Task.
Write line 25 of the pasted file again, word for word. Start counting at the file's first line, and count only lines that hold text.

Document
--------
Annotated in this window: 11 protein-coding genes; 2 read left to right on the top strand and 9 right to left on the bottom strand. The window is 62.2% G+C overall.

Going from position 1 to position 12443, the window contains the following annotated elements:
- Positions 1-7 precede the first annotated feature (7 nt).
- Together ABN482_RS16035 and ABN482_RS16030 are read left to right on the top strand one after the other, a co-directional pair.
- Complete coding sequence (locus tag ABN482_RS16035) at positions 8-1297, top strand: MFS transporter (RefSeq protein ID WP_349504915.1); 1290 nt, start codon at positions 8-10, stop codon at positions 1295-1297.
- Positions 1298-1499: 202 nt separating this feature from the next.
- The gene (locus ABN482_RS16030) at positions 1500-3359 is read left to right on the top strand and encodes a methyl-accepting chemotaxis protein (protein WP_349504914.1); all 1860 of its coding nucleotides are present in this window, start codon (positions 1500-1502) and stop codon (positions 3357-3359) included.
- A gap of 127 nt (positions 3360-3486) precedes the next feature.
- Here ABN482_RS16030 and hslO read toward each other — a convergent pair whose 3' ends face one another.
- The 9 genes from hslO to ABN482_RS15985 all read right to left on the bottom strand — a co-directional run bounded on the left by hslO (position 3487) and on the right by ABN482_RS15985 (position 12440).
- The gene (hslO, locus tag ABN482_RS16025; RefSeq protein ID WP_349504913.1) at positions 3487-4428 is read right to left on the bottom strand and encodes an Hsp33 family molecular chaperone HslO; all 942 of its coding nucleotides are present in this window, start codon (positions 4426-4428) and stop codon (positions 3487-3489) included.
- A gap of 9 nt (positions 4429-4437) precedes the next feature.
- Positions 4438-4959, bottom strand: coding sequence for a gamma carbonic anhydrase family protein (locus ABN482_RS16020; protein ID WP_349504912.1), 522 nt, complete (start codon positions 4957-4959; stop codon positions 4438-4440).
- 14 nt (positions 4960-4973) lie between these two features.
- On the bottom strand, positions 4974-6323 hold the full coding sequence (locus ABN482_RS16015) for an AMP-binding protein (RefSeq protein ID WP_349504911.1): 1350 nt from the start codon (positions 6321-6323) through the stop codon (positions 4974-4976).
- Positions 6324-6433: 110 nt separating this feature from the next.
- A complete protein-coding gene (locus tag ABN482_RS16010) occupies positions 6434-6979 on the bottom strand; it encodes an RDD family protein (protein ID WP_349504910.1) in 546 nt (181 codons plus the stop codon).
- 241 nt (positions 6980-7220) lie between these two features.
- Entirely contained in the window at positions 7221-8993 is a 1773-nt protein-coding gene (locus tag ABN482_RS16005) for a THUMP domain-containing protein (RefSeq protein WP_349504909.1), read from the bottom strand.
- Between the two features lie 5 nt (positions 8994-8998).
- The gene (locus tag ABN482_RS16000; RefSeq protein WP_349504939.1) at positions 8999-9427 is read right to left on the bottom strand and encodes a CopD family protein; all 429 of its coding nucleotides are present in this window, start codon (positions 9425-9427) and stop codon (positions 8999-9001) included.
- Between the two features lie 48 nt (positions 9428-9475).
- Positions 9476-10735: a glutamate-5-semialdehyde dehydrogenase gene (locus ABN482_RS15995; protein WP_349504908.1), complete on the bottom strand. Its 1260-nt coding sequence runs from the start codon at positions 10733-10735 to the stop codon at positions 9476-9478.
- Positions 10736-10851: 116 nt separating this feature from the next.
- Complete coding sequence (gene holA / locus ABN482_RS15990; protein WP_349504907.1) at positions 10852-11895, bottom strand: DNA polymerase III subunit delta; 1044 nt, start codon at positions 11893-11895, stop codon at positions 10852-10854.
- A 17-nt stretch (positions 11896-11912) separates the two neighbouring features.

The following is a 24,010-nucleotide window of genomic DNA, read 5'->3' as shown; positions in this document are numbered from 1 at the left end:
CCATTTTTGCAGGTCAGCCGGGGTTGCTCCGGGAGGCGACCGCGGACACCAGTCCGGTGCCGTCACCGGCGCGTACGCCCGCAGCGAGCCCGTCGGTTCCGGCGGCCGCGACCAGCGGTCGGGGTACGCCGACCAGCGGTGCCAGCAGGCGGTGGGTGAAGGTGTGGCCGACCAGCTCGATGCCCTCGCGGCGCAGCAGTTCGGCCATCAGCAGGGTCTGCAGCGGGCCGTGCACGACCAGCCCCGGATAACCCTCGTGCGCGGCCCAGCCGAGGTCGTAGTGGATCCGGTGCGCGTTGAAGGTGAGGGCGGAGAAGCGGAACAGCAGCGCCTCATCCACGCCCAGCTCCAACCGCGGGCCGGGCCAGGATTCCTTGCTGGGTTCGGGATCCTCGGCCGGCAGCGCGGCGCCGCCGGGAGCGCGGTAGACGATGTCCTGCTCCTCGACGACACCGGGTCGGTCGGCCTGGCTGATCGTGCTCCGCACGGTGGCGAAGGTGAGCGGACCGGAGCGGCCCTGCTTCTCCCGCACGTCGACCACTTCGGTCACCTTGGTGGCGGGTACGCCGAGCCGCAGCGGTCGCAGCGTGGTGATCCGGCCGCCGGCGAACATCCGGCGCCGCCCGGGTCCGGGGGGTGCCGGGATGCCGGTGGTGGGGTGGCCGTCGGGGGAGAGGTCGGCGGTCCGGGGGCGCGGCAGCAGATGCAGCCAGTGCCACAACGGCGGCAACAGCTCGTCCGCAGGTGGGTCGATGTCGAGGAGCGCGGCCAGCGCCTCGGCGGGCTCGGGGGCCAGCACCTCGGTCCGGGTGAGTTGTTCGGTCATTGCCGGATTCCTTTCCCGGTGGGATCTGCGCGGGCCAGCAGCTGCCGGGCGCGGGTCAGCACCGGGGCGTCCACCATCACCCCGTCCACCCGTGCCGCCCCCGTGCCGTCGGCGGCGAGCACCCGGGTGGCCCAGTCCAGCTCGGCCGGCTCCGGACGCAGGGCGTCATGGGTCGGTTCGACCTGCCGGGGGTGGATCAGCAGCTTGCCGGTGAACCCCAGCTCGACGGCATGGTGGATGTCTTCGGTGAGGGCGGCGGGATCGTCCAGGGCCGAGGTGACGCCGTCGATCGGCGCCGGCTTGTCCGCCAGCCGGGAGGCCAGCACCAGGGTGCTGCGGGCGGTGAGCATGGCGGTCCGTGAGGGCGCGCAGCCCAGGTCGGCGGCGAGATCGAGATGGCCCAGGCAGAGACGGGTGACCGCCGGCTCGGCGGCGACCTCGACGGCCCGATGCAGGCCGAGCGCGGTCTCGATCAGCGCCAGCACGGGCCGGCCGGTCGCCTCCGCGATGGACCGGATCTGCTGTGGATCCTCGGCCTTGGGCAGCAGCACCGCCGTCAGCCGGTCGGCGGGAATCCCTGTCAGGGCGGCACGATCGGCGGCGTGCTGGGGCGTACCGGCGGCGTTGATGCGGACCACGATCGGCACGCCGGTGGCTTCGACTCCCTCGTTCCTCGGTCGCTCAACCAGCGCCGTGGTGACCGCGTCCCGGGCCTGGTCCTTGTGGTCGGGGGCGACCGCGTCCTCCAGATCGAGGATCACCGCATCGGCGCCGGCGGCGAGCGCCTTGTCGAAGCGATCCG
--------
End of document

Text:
- Complete coding sequence (gene holA / locus ABN482_RS15990; protein WP_349504907.1) at positions 10852-11895, bottom strand: DNA polymerase III subunit delta; 1044 nt, start codon at positions 11893-11895, stop codon at positions 10852-10854.